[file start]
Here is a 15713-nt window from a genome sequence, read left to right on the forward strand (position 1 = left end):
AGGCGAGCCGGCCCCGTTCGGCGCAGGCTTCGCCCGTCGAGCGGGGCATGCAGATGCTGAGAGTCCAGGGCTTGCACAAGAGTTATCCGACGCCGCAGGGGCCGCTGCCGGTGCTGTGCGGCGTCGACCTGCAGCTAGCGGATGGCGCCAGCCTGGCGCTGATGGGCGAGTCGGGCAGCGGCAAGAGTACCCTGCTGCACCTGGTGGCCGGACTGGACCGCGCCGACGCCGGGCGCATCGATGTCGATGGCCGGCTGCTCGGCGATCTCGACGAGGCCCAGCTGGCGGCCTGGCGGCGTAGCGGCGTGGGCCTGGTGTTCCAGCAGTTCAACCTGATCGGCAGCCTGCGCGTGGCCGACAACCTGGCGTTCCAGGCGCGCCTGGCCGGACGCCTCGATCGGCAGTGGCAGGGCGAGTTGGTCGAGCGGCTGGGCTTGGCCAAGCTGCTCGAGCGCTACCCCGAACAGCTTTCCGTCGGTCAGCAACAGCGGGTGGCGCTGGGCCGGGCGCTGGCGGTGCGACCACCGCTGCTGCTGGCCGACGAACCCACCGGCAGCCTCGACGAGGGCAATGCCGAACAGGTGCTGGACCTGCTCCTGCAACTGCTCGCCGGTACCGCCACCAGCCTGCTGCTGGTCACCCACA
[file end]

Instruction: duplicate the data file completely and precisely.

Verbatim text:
Here is a 15713-nt window from a genome sequence, read left to right on the forward strand (position 1 = left end):
AGGCGAGCCGGCCCCGTTCGGCGCAGGCTTCGCCCGTCGAGCGGGGCATGCAGATGCTGAGAGTCCAGGGCTTGCACAAGAGTTATCCGACGCCGCAGGGGCCGCTGCCGGTGCTGTGCGGCGTCGACCTGCAGCTAGCGGATGGCGCCAGCCTGGCGCTGATGGGCGAGTCGGGCAGCGGCAAGAGTACCCTGCTGCACCTGGTGGCCGGACTGGACCGCGCCGACGCCGGGCGCATCGATGTCGATGGCCGGCTGCTCGGCGATCTCGACGAGGCCCAGCTGGCGGCCTGGCGGCGTAGCGGCGTGGGCCTGGTGTTCCAGCAGTTCAACCTGATCGGCAGCCTGCGCGTGGCCGACAACCTGGCGTTCCAGGCGCGCCTGGCCGGACGCCTCGATCGGCAGTGGCAGGGCGAGTTGGTCGAGCGGCTGGGCTTGGCCAAGCTGCTCGAGCGCTACCCCGAACAGCTTTCCGTCGGTCAGCAACAGCGGGTGGCGCTGGGCCGGGCGCTGGCGGTGCGACCACCGCTGCTGCTGGCCGACGAACCCACCGGCAGCCTCGACGAGGGCAATGCCGAACAGGTGCTGGACCTGCTCCTGCAACTGCTCGCCGGTACCGCCACCAGCCTGCTGCTGGTCACCCACA